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Originally posted by esdad71
reply to post by psikeyhackr
 


I don't want evidence, I just want to know. C'mon son!!!!! What is your take.

I mean, I openly admit I think we shot down 93 and that 587 was covered up by the government. You are yelling about things with no proof but read this post and watch the tool booth videos. Tell me that is not an explosion. Wind shear my arse.

www.abovetopsecret.com...

This is the tip of the discussion on this subject. If you were a major league pitcher no one would ask you if you could throw a curve ball, they would expect it.

There is rarely a conspiracy if it is widely known...it is then just a good story.


I do not know anything about or care about 587.

I am not talking about any conspiracy. I am talking about the core having to be collapsed in order for the north tower to come down in less than 25 seconds and that there being no way for the top to provide the energy to do it. Floor connections outside the core are unimportant. Flight 587 is even less important.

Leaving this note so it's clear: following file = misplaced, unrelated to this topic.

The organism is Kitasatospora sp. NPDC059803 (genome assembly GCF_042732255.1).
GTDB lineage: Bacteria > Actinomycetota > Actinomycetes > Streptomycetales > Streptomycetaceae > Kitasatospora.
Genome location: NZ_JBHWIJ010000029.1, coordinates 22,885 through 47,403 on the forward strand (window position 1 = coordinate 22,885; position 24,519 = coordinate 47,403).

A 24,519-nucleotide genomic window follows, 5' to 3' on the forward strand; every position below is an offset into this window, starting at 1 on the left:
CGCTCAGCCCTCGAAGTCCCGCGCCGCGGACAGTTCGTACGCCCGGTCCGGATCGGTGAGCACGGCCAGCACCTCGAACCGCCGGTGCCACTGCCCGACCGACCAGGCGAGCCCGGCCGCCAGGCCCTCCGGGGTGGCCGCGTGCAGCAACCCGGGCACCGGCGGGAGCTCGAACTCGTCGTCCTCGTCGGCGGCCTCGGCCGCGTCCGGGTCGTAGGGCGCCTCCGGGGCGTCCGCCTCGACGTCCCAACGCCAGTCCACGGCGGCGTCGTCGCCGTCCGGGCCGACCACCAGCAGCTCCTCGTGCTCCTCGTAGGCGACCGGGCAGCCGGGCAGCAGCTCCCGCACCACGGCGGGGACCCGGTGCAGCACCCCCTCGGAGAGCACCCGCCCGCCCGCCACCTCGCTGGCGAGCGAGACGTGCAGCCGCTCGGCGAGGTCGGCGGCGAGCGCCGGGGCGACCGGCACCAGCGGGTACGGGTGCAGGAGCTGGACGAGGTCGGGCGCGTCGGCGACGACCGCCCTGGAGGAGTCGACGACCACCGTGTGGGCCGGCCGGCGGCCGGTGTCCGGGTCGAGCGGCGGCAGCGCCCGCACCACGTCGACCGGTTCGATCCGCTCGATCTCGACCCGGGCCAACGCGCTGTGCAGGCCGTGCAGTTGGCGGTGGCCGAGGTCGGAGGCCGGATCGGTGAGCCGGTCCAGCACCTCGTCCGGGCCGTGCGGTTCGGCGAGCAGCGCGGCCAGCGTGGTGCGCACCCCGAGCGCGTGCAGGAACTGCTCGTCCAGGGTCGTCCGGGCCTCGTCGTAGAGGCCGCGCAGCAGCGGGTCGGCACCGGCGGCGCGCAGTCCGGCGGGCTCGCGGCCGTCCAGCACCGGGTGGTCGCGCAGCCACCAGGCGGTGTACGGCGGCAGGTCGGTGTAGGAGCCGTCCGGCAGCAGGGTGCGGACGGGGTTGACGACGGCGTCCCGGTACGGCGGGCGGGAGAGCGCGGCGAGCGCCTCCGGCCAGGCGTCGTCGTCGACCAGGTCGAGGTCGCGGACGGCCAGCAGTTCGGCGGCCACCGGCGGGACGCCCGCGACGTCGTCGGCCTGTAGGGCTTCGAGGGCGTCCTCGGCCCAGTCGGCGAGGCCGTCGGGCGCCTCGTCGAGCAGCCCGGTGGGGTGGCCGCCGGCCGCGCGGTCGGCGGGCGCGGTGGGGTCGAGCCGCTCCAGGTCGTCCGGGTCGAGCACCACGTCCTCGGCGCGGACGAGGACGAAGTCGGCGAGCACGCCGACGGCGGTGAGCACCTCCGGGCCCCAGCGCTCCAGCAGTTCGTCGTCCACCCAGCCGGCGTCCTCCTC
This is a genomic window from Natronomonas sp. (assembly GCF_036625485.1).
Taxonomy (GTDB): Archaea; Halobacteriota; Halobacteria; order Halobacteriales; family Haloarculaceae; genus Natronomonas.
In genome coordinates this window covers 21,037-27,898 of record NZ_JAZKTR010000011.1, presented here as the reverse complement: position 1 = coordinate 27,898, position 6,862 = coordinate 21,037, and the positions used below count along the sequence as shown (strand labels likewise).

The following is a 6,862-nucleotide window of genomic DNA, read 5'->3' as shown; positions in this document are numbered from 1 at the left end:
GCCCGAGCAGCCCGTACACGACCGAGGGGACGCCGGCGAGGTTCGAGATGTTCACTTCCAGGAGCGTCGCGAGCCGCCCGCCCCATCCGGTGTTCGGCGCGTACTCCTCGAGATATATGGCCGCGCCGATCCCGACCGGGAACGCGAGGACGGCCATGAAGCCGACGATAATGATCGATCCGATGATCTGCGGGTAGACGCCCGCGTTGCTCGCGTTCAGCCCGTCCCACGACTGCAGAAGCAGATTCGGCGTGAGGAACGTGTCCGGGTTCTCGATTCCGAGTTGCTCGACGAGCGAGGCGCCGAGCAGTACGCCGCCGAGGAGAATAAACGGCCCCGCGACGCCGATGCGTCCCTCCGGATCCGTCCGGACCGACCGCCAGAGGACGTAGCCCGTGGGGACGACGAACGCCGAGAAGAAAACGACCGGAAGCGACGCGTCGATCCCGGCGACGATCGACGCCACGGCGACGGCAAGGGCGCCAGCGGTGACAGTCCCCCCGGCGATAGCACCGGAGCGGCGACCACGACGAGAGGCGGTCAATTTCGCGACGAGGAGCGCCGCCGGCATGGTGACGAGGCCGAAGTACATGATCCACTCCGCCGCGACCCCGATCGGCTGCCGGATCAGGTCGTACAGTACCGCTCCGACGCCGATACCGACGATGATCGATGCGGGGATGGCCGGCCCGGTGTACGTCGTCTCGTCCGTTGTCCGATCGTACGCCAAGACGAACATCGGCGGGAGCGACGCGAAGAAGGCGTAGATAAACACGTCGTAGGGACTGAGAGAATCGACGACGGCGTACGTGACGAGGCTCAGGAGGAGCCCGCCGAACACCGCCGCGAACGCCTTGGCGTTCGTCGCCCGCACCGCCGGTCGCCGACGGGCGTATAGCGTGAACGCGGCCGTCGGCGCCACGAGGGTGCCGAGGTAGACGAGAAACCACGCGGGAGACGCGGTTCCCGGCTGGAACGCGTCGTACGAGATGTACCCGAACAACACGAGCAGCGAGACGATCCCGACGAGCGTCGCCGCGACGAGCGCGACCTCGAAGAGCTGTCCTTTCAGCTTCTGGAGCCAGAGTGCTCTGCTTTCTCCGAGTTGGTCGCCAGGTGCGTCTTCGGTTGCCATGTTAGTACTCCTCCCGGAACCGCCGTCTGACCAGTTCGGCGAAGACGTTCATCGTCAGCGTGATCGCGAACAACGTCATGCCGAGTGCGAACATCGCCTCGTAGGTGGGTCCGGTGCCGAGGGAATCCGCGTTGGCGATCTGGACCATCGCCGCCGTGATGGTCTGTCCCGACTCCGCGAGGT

I didn't even know what you were talking about and am not interested.

psik



posted on Dec, 22 2011 @ 06:18 PM
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Originally posted by DrEugeneFixer
Some ignorant truthers have claimed that only the aluminum cladding was bowed. This is nonsense. The cladding is securely fastened to the steel columns and spandrels, and can't possibly have moved that far without the steel having moved, for the simple reason that 2 solids can't occupy the same space at the same time! There isn't that much space between the two.


That is funny. How could the cladding bow inwards without the steel underneath doing it.


psik



posted on Dec, 22 2011 @ 08:58 PM
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Originally posted by psikeyhackr
That is funny. How could the cladding bow inwards without the steel underneath doing it.


psik


Actually it's not funny at all.

There would have to be a gap between the steel and the aluminum to avoid galvanic corrosion, which would have eaten away the aluminum.

The most logical conclusion is that we simply see the aluminum bowing inwards. Or is sagging trusses a more logical answer?


Galvanic corrosion is due to an electrical contact with a more noble metal or a non-metallic conductor in a conductive environment. The galvanic corrosion is very dependent of the cathode reaction and which metals are in contact which each other...
...The efficiency of this cathodic reaction will determine the corrosion rate. The most common examples of galvanic corrosion of aluminium alloys are when they are joined to steel or copper and exposed to a wet saline environment.

aluminumsurface.blogspot.com...